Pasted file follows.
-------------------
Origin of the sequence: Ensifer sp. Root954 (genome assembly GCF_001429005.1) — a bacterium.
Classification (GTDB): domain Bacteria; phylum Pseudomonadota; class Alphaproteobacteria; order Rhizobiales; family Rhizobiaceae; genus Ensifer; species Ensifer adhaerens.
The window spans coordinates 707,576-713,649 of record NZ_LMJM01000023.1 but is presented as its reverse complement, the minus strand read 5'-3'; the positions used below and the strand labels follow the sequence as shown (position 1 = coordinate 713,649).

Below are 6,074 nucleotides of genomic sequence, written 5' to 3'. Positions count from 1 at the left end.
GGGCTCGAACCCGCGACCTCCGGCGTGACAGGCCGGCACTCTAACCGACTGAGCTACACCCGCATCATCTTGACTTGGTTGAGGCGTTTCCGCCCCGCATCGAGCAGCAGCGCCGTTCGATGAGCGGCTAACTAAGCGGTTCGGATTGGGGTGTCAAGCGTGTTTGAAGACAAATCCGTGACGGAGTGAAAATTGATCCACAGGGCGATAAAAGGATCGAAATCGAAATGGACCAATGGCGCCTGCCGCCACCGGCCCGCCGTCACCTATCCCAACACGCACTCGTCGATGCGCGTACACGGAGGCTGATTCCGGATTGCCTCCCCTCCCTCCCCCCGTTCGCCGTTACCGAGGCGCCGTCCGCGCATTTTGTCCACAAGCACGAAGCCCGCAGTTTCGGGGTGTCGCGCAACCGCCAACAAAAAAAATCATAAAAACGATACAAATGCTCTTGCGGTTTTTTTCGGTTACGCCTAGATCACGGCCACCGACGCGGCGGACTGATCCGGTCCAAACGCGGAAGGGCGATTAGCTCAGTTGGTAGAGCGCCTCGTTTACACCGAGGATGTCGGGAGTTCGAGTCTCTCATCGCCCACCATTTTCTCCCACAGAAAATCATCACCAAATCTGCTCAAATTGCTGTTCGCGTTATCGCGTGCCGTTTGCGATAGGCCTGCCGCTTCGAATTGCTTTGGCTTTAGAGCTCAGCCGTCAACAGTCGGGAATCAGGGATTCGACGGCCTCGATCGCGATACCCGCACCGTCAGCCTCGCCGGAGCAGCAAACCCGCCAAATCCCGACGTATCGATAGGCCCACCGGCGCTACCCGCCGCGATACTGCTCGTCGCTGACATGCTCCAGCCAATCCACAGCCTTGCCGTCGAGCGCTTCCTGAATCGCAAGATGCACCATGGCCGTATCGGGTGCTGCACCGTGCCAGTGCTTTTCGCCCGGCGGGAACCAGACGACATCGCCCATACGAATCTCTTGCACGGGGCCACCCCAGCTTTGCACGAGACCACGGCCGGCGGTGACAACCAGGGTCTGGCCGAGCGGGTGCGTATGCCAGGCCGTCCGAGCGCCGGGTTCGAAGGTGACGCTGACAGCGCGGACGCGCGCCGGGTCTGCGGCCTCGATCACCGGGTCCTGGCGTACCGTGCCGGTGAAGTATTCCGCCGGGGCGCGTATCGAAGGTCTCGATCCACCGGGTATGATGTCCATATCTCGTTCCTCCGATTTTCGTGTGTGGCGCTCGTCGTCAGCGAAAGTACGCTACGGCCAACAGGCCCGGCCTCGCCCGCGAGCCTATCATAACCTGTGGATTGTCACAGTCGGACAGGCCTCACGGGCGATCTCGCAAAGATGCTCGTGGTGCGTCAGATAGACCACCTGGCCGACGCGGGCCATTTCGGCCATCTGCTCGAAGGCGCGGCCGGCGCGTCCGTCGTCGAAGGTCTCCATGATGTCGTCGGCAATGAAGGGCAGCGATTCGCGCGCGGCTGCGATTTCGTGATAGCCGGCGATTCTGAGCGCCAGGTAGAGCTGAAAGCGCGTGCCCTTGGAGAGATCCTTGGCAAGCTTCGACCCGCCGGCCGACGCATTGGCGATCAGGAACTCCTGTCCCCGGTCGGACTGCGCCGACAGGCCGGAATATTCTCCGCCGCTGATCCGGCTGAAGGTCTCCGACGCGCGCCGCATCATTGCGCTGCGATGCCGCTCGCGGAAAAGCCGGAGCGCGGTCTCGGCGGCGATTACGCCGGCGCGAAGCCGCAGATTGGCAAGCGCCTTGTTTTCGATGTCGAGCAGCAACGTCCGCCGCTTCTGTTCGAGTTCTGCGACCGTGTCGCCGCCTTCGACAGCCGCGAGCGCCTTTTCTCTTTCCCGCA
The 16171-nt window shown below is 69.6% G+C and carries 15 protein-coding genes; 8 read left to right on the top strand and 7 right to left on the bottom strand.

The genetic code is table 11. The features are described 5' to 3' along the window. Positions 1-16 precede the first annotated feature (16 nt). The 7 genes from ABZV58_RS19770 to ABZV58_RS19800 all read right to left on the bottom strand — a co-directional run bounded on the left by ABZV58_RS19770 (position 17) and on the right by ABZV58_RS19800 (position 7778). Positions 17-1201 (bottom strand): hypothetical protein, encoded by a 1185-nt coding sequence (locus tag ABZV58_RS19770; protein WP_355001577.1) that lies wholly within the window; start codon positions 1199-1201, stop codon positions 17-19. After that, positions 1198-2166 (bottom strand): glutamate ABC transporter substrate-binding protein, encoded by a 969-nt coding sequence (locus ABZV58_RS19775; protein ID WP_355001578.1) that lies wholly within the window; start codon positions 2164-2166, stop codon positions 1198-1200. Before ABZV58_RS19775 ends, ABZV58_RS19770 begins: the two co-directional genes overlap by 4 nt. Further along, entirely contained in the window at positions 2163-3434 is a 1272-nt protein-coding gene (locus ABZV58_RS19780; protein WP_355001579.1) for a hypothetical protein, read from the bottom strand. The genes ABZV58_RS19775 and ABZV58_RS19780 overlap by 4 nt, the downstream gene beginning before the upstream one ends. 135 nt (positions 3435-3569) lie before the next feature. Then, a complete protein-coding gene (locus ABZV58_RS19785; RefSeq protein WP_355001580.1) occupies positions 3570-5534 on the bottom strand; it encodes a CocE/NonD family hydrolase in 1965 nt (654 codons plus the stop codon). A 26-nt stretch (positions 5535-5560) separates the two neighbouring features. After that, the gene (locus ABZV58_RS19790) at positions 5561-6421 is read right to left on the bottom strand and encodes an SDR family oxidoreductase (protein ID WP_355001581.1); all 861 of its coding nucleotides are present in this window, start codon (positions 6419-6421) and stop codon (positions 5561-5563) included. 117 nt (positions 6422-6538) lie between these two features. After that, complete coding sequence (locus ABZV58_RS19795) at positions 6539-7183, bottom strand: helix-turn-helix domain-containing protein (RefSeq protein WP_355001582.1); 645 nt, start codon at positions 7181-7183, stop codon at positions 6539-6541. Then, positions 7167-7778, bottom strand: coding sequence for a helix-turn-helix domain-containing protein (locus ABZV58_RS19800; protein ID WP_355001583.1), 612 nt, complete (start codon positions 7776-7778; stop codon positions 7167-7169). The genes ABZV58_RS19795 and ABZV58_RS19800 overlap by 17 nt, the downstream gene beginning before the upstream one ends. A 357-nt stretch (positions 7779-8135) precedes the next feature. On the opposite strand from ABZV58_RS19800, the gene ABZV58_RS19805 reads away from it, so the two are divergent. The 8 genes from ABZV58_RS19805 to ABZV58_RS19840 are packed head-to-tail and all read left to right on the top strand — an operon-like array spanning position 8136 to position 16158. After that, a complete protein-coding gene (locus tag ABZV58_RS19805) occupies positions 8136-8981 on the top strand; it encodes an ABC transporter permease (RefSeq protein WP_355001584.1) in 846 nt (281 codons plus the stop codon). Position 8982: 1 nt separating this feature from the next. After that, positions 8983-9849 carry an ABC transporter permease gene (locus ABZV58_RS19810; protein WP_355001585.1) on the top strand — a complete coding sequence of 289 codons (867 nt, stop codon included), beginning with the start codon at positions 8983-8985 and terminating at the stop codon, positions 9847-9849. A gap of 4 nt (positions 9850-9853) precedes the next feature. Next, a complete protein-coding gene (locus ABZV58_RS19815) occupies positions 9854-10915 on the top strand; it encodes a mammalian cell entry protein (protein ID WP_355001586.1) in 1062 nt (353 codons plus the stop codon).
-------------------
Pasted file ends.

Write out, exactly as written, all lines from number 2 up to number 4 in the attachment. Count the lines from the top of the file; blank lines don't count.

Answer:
Classification (GTDB): domain Bacteria; phylum Pseudomonadota; class Alphaproteobacteria; order Rhizobiales; family Rhizobiaceae; genus Ensifer; species Ensifer adhaerens.
The window spans coordinates 707,576-713,649 of record NZ_LMJM01000023.1 but is presented as its reverse complement, the minus strand read 5'-3'; the positions used below and the strand labels follow the sequence as shown (position 1 = coordinate 713,649).

Below are 6,074 nucleotides of genomic sequence, written 5' to 3'. Positions count from 1 at the left end.